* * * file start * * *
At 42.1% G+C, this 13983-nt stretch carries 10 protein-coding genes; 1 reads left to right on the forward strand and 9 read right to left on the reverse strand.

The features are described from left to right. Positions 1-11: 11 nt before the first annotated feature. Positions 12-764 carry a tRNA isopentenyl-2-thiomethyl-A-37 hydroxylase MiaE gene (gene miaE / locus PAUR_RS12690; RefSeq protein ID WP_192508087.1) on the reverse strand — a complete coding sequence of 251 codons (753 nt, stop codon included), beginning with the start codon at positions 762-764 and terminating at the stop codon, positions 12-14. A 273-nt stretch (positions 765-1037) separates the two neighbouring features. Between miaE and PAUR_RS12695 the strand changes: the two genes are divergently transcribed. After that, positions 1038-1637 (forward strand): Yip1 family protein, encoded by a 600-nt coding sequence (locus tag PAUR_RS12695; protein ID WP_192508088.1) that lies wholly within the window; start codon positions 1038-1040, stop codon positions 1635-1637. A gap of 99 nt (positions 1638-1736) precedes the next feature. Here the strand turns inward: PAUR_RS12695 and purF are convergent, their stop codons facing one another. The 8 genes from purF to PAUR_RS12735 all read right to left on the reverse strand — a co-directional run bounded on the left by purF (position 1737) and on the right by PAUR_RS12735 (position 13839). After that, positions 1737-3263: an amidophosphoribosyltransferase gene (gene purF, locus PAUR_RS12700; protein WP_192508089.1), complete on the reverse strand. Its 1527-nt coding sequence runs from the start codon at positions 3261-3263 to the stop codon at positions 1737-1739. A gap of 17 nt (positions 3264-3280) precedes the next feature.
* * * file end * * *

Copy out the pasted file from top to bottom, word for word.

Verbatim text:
At 42.1% G+C, this 13983-nt stretch carries 10 protein-coding genes; 1 reads left to right on the forward strand and 9 read right to left on the reverse strand.

The features are described from left to right. Positions 1-11: 11 nt before the first annotated feature. Positions 12-764 carry a tRNA isopentenyl-2-thiomethyl-A-37 hydroxylase MiaE gene (gene miaE / locus PAUR_RS12690; RefSeq protein ID WP_192508087.1) on the reverse strand — a complete coding sequence of 251 codons (753 nt, stop codon included), beginning with the start codon at positions 762-764 and terminating at the stop codon, positions 12-14. A 273-nt stretch (positions 765-1037) separates the two neighbouring features. Between miaE and PAUR_RS12695 the strand changes: the two genes are divergently transcribed. After that, positions 1038-1637 (forward strand): Yip1 family protein, encoded by a 600-nt coding sequence (locus tag PAUR_RS12695; protein ID WP_192508088.1) that lies wholly within the window; start codon positions 1038-1040, stop codon positions 1635-1637. A gap of 99 nt (positions 1638-1736) precedes the next feature. Here the strand turns inward: PAUR_RS12695 and purF are convergent, their stop codons facing one another. The 8 genes from purF to PAUR_RS12735 all read right to left on the reverse strand — a co-directional run bounded on the left by purF (position 1737) and on the right by PAUR_RS12735 (position 13839). After that, positions 1737-3263: an amidophosphoribosyltransferase gene (gene purF, locus PAUR_RS12700; protein WP_192508089.1), complete on the reverse strand. Its 1527-nt coding sequence runs from the start codon at positions 3261-3263 to the stop codon at positions 1737-1739. A gap of 17 nt (positions 3264-3280) precedes the next feature.